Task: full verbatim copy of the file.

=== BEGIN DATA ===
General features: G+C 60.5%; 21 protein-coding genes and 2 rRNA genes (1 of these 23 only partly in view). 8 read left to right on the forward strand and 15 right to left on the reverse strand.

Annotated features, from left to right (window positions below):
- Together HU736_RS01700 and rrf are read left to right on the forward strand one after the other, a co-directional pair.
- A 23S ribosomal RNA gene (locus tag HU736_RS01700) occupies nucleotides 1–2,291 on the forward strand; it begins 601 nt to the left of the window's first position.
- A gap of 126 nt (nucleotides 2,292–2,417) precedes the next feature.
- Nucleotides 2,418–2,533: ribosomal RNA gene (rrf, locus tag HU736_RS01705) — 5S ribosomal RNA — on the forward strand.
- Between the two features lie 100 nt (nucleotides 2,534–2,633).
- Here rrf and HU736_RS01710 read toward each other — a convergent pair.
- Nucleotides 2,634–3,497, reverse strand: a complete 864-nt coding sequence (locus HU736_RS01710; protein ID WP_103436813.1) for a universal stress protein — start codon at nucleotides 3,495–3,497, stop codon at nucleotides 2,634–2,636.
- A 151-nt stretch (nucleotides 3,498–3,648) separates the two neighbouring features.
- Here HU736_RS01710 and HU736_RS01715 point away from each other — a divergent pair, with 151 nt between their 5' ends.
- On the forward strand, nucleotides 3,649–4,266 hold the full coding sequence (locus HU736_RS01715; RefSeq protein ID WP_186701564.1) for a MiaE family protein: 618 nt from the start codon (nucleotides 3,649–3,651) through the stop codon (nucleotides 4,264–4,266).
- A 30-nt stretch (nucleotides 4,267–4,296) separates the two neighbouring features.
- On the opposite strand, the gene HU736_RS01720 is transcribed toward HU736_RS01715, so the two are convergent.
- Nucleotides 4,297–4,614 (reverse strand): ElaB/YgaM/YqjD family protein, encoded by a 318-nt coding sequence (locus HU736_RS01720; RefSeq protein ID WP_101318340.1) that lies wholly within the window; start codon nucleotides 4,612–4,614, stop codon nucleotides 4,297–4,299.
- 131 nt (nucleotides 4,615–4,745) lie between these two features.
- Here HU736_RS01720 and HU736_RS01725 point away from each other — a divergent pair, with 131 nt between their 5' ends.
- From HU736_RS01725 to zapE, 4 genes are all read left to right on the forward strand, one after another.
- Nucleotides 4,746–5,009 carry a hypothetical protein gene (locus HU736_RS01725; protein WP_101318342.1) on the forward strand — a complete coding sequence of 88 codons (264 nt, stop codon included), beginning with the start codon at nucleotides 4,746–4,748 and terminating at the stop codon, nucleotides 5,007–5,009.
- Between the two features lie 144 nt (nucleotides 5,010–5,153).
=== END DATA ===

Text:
General features: G+C 60.5%; 21 protein-coding genes and 2 rRNA genes (1 of these 23 only partly in view). 8 read left to right on the forward strand and 15 right to left on the reverse strand.

Annotated features, from left to right (window positions below):
- Together HU736_RS01700 and rrf are read left to right on the forward strand one after the other, a co-directional pair.
- A 23S ribosomal RNA gene (locus tag HU736_RS01700) occupies nucleotides 1–2,291 on the forward strand; it begins 601 nt to the left of the window's first position.
- A gap of 126 nt (nucleotides 2,292–2,417) precedes the next feature.
- Nucleotides 2,418–2,533: ribosomal RNA gene (rrf, locus tag HU736_RS01705) — 5S ribosomal RNA — on the forward strand.
- Between the two features lie 100 nt (nucleotides 2,534–2,633).
- Here rrf and HU736_RS01710 read toward each other — a convergent pair.
- Nucleotides 2,634–3,497, reverse strand: a complete 864-nt coding sequence (locus HU736_RS01710; protein ID WP_103436813.1) for a universal stress protein — start codon at nucleotides 3,495–3,497, stop codon at nucleotides 2,634–2,636.
- A 151-nt stretch (nucleotides 3,498–3,648) separates the two neighbouring features.
- Here HU736_RS01710 and HU736_RS01715 point away from each other — a divergent pair, with 151 nt between their 5' ends.
- On the forward strand, nucleotides 3,649–4,266 hold the full coding sequence (locus HU736_RS01715; RefSeq protein ID WP_186701564.1) for a MiaE family protein: 618 nt from the start codon (nucleotides 3,649–3,651) through the stop codon (nucleotides 4,264–4,266).
- A 30-nt stretch (nucleotides 4,267–4,296) separates the two neighbouring features.
- On the opposite strand, the gene HU736_RS01720 is transcribed toward HU736_RS01715, so the two are convergent.
- Nucleotides 4,297–4,614 (reverse strand): ElaB/YgaM/YqjD family protein, encoded by a 318-nt coding sequence (locus HU736_RS01720; RefSeq protein ID WP_101318340.1) that lies wholly within the window; start codon nucleotides 4,612–4,614, stop codon nucleotides 4,297–4,299.
- 131 nt (nucleotides 4,615–4,745) lie between these two features.
- Here HU736_RS01720 and HU736_RS01725 point away from each other — a divergent pair, with 131 nt between their 5' ends.
- From HU736_RS01725 to zapE, 4 genes are all read left to right on the forward strand, one after another.
- Nucleotides 4,746–5,009 carry a hypothetical protein gene (locus HU736_RS01725; protein WP_101318342.1) on the forward strand — a complete coding sequence of 88 codons (264 nt, stop codon included), beginning with the start codon at nucleotides 4,746–4,748 and terminating at the stop codon, nucleotides 5,007–5,009.
- Between the two features lie 144 nt (nucleotides 5,010–5,153).